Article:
Beyond the IDE

I’ve made my career as a tools developer to do what I can to help other software developers build systems. But tools alone isn’t enough. Tools need to be combined with education through demos and tutorials and other types of instruction. Now imagine combining the two, a tutorial you access on the web that drives your desktop IDE as you learn.

And with that we come full circle as that’s one of the use cases I hope we can achieve with Eclipse Two! An IDE that not only helps you write and test code and build systems, but teaches you how best to do that as well.

Happy New Year and all the best in 2017!

It’s going to be a great year for the Eclipse community and technology and I look forward to helping where I can.

6 thoughts on “Looking Forward to 2017

    1. Doug Schaefer Post author

      Hey Nate! Eclipse Che advertises itself as “a developer workspace server and cloud IDE.” I’m not sure what a workspace server is or why I need one. And Eclipse Two is definitely not a cloud IDE. There is no server with Two, it’s only using HTML, CSS, and JavaScript/TypeScript as a GUI framework for what otherwise is a typical desktop IDE. That’s the main difference.

      Che is currently using Orion, but my quick investigation of Orioin showed I’d rather be using Microsoft’s Monaco. Makes Two look pretty spiffy at least. 🙂

      1. nridge

        > I’m not sure what a workspace server is or why I need one.

        I think the idea is that you can be working on your projects on one computer (say, your desktop), and then seamlessly pick up your work on another computer (say, your laptop that you’re now using at a coffee shop) without setting up a second workspace and employing more formal methods of syncing your work in progress (like creating a version control commit), by having your workspace itself (think Eclipse workspace folder) synced via the cloud.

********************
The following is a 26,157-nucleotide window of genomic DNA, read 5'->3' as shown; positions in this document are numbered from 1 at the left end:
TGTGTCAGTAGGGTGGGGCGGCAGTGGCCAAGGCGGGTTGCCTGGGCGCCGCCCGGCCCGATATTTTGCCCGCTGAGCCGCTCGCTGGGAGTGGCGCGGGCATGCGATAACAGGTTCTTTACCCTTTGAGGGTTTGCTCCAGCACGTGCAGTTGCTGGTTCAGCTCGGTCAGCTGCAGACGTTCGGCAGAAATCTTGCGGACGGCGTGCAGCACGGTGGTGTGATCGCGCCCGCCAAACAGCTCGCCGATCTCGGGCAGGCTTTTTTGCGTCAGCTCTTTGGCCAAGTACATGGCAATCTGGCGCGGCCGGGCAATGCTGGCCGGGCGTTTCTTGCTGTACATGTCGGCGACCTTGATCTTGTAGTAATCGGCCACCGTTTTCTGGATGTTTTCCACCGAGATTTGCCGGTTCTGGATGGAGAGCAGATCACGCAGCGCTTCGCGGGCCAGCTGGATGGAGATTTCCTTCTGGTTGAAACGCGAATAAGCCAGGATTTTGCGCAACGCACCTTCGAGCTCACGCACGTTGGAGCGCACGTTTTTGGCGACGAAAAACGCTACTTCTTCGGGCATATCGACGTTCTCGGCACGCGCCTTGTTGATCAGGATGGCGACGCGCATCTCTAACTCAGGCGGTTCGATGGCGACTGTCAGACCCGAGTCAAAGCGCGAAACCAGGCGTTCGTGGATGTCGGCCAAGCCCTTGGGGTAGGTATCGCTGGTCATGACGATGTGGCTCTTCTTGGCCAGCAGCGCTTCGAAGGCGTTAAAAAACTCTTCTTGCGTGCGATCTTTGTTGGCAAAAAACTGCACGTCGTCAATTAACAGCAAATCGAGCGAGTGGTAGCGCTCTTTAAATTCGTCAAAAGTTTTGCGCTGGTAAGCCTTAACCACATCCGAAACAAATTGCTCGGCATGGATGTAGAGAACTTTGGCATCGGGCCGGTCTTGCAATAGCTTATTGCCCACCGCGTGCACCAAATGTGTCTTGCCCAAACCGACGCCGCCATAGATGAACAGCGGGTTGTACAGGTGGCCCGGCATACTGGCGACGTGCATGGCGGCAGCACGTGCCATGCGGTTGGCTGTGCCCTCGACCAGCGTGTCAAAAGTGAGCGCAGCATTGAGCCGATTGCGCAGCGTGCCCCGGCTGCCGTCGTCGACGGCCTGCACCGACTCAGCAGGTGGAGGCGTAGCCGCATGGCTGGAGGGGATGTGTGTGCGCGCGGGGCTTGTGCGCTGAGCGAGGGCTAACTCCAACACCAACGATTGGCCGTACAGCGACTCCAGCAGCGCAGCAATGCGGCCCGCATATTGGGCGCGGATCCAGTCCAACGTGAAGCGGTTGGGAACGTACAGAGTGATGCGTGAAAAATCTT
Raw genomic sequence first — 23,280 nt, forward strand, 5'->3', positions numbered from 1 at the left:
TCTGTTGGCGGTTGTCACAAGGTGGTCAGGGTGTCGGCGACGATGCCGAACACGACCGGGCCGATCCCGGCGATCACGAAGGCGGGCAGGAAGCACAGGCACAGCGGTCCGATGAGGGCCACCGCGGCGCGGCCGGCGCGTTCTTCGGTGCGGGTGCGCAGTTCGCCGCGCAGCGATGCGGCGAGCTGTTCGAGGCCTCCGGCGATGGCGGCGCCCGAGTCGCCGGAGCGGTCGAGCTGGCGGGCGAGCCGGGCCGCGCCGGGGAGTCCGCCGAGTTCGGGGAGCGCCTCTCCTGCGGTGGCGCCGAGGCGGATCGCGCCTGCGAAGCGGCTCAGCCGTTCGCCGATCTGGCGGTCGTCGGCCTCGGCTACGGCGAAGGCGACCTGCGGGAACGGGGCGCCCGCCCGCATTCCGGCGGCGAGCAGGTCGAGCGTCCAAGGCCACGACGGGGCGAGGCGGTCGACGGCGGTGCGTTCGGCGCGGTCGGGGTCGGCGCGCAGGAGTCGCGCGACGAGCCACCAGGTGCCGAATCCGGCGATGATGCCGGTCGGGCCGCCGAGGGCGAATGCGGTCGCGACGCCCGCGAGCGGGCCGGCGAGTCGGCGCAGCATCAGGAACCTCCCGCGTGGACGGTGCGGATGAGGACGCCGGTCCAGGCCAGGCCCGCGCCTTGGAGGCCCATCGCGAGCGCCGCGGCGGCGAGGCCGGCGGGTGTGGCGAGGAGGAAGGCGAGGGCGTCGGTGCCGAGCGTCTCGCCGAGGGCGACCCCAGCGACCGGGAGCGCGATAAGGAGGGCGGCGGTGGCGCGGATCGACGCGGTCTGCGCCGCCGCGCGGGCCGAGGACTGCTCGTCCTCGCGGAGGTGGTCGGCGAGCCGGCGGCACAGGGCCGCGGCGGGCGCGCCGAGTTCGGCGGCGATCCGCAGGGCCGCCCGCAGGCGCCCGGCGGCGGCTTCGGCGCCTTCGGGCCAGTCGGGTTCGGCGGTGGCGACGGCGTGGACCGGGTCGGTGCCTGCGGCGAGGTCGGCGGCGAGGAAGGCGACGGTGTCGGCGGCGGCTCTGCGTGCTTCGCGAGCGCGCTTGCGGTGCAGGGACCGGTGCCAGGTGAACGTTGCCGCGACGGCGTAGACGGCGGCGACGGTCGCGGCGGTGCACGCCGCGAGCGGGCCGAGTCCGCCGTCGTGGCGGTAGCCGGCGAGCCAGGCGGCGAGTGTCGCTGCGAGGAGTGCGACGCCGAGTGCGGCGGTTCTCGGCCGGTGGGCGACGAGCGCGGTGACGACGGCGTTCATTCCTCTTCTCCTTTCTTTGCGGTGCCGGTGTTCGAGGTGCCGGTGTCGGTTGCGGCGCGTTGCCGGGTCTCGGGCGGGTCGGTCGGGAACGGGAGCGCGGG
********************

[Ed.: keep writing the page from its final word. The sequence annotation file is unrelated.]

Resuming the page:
Anyways, I understand Two is not a cloud IDE. I was just wondering whether sharing the front-end technology stack with Che (HTML/CSS/JS) might create some opportunities for code reuse.

        1. Doug Schaefer Post author

          It may. If Che produced libraries we could reuse, we’d definitely look at them.

          BTW, When I go to the coffee shop, I just bring the same laptop I have here at my desk. My workspaces are already portable :).

    1. Doug Schaefer Post author

      Hi Michael! Unless I’ve missed something, there’s no API to do anything other than text in VS.Code. That may evolve over time, but I think there’s also a bigger concern over control of the project by Microsoft. Eclipse is successful because of its vendor neutrality. I’m not sure I’d consider VS.Code an open platform, even if it is on Github.

      My initial thinking is to be strictly file system based with no such thing as a workspace or project. Semantics exist at the folder level. For example, if you have a pom.xml file, you’re a Maven “project”. If you have a Makefile, you’re a C++ “project”, etc. We’ll have extension points to allow plugins to decorate the file system objects as they need. Hope it works :). And sure would love advice on that.